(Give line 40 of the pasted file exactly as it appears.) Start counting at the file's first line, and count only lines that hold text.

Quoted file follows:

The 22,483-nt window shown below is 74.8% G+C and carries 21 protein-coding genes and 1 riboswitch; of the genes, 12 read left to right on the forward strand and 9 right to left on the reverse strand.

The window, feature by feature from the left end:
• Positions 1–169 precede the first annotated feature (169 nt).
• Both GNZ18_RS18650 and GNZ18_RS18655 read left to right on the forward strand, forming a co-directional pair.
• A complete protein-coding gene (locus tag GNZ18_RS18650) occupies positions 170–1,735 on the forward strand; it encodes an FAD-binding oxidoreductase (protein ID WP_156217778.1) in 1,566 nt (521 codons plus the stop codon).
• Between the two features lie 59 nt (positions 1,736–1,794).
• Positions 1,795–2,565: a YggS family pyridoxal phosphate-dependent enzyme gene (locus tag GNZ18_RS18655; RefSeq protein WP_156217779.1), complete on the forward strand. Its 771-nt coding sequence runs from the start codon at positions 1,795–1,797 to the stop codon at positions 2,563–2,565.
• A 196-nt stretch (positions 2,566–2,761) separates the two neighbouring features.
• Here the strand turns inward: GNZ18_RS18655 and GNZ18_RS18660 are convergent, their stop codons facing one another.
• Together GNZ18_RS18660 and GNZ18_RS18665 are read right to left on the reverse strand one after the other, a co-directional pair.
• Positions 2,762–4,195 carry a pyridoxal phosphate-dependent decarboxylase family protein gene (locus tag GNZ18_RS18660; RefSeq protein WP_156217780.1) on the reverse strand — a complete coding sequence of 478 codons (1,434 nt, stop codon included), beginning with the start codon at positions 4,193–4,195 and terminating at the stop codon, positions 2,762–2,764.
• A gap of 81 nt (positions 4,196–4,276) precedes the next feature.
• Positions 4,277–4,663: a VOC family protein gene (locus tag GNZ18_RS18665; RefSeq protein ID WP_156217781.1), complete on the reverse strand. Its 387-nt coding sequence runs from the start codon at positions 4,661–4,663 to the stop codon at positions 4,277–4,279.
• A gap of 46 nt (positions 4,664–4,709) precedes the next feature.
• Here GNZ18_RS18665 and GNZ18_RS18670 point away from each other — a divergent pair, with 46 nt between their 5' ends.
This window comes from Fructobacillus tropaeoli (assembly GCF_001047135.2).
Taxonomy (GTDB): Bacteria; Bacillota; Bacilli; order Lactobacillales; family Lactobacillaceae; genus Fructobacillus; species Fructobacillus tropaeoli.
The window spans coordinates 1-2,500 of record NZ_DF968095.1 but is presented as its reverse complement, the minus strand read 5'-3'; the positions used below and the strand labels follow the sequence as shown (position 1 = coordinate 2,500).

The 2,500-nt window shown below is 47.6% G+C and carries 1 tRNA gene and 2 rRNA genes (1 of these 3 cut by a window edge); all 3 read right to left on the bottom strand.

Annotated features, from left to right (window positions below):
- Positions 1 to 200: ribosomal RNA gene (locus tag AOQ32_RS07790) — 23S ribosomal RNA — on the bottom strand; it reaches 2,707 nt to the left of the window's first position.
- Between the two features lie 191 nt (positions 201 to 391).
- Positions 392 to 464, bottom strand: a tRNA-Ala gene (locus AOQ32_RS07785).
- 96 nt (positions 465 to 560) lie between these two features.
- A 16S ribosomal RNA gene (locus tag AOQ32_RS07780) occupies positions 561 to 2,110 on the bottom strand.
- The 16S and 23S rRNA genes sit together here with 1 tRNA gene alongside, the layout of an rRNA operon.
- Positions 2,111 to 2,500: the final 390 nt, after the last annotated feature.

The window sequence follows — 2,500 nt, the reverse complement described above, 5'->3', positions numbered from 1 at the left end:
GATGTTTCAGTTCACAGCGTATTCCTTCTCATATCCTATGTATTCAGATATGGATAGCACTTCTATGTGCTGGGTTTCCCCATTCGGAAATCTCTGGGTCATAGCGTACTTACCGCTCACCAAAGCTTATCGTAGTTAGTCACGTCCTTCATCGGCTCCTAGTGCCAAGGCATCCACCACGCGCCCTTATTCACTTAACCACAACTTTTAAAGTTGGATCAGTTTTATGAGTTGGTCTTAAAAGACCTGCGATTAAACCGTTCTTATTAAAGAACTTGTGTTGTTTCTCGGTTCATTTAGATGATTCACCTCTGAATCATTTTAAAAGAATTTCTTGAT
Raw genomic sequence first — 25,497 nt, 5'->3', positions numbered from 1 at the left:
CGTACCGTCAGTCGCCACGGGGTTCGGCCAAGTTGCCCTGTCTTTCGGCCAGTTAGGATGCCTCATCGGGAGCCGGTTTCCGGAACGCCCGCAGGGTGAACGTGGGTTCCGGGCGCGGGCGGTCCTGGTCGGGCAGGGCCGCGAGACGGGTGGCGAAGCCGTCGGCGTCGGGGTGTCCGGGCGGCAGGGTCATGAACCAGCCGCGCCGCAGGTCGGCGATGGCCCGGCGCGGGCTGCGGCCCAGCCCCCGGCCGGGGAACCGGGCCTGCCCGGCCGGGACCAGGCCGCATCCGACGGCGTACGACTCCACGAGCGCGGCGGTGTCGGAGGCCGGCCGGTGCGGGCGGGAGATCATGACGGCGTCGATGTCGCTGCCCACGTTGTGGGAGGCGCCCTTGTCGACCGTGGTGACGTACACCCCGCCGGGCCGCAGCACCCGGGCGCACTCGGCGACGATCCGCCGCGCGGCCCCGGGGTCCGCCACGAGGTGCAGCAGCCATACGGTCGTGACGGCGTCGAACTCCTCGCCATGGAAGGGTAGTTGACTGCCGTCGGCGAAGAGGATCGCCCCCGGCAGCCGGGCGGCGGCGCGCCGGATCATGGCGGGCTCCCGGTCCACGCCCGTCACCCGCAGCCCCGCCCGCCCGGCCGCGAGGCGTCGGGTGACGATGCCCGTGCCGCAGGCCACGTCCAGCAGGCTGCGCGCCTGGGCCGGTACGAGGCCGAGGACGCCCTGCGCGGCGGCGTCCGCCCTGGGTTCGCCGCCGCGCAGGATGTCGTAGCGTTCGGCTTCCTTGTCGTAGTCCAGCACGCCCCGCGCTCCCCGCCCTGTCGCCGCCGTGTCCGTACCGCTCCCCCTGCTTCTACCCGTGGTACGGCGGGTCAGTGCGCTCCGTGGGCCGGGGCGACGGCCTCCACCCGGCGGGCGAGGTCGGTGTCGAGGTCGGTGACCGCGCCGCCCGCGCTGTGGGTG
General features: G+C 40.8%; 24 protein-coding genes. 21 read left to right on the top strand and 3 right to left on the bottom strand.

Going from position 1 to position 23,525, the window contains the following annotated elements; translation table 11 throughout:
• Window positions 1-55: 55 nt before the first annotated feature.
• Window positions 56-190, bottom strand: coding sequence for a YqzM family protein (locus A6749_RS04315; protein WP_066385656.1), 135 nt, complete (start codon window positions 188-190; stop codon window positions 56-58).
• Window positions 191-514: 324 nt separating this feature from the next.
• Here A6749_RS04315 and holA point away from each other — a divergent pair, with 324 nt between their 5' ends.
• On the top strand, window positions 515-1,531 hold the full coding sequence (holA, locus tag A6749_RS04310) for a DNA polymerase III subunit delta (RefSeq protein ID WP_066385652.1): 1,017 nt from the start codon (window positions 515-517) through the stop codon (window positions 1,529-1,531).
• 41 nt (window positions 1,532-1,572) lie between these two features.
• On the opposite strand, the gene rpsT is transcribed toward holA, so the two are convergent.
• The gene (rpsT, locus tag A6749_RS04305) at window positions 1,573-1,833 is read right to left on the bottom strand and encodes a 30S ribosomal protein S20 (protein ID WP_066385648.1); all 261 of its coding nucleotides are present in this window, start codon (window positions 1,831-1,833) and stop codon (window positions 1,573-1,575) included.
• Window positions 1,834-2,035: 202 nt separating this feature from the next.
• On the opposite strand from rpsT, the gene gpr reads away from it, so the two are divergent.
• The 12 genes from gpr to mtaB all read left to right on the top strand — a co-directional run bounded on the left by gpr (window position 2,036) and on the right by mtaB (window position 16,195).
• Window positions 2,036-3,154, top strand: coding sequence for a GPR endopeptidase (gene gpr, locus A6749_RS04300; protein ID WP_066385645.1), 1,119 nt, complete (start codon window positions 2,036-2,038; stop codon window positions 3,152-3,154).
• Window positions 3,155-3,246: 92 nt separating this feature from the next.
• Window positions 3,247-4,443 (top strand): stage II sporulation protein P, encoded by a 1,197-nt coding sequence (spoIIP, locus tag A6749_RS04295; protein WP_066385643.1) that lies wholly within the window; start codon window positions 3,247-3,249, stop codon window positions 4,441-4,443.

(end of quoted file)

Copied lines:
• On the opposite strand, the gene rpsT is transcribed toward holA, so the two are convergent.